“As the first people of Israel, there is an ancient connection between the Jewish people and the land of Israel.
That bond to the land is something we have in common with the Cree Nation,” added Faintuch.
“As Jews, we understand persecution and stereotyping and there is a natural affinity there,” she added. “But we don’t only share the negative, we also share the positive. Here in Israel, when you need something to get done, it gets done or it gets invented. We move forward.”
“Experiencing Israel through the eyes of the First Nations and gaining an appreciation for their faith culture has been very special for me,” said Faintuch, who also serves as the associate director of local partner services of the Center for Israel and Jewish Affairs.
“There is a special connection between the Jewish community in Winnipeg and Canada’s First Nations,” she pointed out.
“Working with Norway House on these trips to Israel is the biggest gift I could have – it’s an honor to work with Chief Evans.”
During the Kol HaOt art workshop, Norway House Cree Nation members shared their responses to the Yad Vashem visit.
“Going to Yad Vashem made me realize how much history the Jewish people had that was lost, as well as the amount of dedication needed to keep that history alive,” said Paupanekis.
“It is so important to know where you come from and to educate the next generation for the future,” she added.
“It’s remarkable to see how resilient Israel has become,” added Edward Albert Jr., who also has a Cree name, Essenne Mikisew (Stone Eagle). Albert, 28, works as a sports and recreation consultant for the Aboriginal people in Manitoba, and said he was moved by the tour of Israel.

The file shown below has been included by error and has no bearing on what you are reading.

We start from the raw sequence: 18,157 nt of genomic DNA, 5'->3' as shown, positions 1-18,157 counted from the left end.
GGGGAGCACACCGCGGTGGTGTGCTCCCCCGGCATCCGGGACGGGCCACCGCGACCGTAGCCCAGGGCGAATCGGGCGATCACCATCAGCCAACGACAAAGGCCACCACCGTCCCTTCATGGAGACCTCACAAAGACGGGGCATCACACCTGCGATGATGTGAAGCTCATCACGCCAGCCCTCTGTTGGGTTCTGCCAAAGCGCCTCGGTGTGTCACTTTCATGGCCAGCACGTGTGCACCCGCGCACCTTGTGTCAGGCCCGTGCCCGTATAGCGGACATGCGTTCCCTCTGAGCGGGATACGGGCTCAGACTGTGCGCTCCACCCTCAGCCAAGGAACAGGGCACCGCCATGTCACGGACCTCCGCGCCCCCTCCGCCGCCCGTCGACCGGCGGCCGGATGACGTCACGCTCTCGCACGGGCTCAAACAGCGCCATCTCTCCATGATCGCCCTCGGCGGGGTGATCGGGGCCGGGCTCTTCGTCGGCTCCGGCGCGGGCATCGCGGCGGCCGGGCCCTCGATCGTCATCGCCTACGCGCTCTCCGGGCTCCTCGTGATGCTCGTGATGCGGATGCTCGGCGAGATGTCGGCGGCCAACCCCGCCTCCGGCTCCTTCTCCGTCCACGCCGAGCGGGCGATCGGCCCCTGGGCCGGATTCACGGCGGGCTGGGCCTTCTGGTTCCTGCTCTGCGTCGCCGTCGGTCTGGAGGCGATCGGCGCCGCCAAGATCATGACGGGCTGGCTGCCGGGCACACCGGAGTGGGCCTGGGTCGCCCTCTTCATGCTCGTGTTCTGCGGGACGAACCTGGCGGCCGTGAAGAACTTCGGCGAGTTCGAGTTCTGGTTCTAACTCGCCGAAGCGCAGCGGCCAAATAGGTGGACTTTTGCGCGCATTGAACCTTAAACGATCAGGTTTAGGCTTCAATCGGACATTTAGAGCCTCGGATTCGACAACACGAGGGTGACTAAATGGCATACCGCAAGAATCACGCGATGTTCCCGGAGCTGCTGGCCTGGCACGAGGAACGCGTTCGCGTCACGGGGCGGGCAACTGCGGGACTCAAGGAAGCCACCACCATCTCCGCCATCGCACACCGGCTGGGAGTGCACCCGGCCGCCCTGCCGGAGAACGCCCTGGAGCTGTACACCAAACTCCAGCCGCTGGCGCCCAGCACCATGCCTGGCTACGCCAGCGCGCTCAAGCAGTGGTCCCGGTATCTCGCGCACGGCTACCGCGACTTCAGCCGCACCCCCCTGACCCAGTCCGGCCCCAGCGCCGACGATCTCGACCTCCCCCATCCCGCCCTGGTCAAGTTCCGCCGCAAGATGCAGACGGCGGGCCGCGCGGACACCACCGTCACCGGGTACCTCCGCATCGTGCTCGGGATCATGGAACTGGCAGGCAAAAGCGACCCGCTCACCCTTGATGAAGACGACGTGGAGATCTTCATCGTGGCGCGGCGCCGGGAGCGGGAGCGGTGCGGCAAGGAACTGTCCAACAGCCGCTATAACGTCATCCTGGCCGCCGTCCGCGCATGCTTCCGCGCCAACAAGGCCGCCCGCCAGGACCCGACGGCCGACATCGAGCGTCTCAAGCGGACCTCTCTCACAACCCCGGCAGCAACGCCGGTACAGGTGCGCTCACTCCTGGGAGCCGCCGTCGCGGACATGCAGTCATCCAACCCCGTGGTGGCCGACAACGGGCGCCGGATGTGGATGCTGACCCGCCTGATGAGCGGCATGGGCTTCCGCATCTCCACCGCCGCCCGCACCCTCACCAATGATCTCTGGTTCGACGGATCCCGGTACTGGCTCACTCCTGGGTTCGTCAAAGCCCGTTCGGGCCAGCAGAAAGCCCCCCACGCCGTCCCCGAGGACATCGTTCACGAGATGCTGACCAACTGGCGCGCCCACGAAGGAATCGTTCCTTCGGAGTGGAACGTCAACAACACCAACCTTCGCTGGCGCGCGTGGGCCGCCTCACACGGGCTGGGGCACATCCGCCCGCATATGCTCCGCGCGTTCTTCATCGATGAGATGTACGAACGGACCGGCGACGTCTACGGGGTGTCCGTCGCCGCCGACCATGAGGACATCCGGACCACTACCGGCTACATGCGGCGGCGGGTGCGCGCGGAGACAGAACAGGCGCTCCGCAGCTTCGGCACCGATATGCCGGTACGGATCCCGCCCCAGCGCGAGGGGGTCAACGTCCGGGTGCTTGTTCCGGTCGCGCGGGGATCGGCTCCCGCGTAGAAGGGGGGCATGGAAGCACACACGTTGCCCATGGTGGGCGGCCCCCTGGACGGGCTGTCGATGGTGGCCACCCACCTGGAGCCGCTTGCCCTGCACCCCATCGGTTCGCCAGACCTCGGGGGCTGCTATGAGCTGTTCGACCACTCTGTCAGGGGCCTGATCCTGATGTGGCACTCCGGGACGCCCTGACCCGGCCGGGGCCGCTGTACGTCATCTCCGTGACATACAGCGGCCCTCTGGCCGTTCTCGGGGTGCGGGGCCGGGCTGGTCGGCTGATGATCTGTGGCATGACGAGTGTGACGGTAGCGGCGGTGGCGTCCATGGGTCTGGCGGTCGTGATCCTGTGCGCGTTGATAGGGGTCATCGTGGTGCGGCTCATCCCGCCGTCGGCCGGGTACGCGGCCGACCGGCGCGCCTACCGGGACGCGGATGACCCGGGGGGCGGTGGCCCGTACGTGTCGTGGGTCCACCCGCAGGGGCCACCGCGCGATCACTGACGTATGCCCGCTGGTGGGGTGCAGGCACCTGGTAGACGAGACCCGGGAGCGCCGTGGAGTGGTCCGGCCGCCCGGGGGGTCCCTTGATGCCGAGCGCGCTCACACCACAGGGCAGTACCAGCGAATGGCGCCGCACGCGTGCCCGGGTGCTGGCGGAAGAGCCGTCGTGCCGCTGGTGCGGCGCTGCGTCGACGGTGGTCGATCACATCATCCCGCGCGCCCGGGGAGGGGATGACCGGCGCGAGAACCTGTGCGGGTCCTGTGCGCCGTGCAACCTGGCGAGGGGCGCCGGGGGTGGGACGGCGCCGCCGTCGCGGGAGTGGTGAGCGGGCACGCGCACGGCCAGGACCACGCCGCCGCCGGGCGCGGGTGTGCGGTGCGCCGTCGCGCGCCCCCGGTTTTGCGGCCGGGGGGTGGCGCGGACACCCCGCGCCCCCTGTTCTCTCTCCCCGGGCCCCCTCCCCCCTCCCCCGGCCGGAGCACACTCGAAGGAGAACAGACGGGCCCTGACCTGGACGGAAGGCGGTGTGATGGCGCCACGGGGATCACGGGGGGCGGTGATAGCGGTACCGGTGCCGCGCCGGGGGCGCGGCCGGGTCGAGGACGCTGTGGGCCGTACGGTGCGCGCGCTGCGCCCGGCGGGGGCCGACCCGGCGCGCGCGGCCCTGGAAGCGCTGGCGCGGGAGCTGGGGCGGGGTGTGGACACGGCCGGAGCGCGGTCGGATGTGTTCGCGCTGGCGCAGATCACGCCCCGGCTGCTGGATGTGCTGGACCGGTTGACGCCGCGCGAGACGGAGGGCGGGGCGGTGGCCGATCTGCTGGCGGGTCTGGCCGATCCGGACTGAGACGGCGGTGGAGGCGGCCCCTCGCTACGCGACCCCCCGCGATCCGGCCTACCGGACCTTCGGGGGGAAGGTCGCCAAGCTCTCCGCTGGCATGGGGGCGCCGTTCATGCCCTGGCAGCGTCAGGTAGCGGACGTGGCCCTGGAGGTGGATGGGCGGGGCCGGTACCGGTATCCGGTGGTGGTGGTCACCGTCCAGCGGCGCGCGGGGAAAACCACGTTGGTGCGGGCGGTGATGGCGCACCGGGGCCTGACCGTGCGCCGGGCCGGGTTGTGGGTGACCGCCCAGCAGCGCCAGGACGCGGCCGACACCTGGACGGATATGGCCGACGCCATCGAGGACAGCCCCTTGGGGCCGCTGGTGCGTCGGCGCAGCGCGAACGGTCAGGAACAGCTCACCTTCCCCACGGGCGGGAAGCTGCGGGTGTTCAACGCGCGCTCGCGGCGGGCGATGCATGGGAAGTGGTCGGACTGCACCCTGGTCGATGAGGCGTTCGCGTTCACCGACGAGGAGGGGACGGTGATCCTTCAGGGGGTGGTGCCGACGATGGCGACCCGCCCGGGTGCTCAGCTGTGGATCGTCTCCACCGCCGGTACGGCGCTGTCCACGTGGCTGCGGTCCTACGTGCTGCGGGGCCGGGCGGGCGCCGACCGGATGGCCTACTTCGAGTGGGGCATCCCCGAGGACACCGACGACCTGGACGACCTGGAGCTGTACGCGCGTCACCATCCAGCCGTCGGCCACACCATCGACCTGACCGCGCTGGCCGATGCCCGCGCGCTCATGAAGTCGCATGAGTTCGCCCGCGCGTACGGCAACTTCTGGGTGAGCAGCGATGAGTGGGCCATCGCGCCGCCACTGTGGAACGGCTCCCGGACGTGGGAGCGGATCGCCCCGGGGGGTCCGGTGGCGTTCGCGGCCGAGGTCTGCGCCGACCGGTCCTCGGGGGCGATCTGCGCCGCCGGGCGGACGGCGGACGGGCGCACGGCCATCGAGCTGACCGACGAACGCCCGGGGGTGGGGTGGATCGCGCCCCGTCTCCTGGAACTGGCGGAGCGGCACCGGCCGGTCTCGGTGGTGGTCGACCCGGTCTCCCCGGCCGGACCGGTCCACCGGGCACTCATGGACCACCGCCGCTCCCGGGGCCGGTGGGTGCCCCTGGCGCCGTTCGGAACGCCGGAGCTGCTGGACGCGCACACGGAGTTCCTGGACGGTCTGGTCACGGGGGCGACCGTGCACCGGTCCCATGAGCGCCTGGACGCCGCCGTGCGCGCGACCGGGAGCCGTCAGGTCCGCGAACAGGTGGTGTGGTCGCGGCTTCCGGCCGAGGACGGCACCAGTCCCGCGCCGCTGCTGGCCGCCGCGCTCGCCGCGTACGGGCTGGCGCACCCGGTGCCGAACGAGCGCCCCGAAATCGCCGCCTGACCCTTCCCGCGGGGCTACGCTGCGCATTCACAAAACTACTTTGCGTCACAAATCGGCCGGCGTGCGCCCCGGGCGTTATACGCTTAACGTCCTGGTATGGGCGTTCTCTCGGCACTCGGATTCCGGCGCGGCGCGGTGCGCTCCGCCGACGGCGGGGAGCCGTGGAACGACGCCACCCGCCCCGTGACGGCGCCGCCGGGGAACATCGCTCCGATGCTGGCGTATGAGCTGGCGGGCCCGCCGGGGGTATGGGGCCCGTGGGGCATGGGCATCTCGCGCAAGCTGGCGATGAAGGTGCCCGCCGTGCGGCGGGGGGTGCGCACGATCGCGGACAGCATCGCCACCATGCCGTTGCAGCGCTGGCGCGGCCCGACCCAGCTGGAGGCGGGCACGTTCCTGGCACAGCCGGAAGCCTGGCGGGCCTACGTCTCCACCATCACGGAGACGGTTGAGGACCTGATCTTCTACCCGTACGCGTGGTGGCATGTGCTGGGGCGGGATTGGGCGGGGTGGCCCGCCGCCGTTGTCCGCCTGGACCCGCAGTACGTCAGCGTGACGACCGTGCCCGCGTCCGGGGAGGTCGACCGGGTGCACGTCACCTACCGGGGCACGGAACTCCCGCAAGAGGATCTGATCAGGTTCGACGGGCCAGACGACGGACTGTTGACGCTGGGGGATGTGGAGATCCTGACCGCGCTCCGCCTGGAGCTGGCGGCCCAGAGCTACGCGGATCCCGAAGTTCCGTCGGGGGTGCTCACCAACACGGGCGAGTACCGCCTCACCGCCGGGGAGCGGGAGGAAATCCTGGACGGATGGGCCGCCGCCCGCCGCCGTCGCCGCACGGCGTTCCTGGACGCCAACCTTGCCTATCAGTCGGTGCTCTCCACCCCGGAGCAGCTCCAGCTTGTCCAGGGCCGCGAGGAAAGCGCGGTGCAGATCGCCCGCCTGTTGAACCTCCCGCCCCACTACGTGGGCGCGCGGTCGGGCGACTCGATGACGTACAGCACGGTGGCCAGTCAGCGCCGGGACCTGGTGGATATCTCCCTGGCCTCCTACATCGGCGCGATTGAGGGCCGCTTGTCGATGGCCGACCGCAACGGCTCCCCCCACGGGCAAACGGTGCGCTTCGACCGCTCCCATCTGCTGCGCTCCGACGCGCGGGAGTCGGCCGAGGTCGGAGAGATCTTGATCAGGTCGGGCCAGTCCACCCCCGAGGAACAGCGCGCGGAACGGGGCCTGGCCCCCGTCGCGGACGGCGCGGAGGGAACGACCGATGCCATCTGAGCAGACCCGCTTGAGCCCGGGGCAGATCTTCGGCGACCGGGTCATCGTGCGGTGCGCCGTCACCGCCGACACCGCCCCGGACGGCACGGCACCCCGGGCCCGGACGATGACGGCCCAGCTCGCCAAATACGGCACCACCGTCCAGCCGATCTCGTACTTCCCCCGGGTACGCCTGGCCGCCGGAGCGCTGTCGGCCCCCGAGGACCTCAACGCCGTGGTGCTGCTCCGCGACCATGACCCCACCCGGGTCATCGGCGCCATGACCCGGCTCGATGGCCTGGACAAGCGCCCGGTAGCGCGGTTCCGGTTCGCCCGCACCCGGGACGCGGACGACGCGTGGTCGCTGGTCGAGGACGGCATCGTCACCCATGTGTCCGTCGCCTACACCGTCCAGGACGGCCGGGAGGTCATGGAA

“The visit has been very inspiring and I hope to bring my experience and that inspiration of resiliency back to my people in Canada,” he said.
“While we live on reservations, it was amazing to see how the Jewish people have been able to establish their own country.”
Kol HaOt is an organization that provides interactive, hands-on art workshops that are specifically designed for visitors to Israel of all ages and levels of knowledge related to Israel and Judaism. The workshop that the Norway House Cree Nation participated in is crafted to give participants the opportunity to discuss their emotions and reactions following the visit to Yad Vashem and Mount Herzl. At the conclusion of the workshop, the First Nations group created a mural in the shape of the Land of Israel together.
Commenting on the Kol HaOt workshop, Chief Evans stated that the art gave his group a chance to meaningful explore their feelings.
“By expressing themselves through art, our young leaders on this mission had an opportunity to explore their conscious and unconscious feelings about displacement and rebirth, in a deep and meaningful way,” he said.
“We always have to be mindful of evil and what happens around us.”
For others, the visit to Yad Vashem and the trip to Israel was overall an overwhelming experience.
“It’s hard to put in words what this trip has been like,” said Nick Saunders, a young lawyer from Norway House.
“Growing up in a very religious community and hearing the Bible stories, I could never imagine what Israel looks like in reality. Just getting to see the landscapes and the people and learning about the ancient past along with the modern history, has been a beautiful experience. It puts the past in perspective.”
There were some aspects of the country that surprised Saunders.
“Coming from Canada, the Sea of Galilee is a lot tinier than I expected.”
To conclude the visit in Jerusalem, the group planted pistachio trees at Gazelle Valley, leaving behind their own set of roots in the Land of Israel.
“The First Nations and the Jewish people share so much common ground,” remarked delegation participant Wayne Anderson.
“It’s such an awesome experience to be in the Holy Land and I hope this won’t be my last visit to Israel.”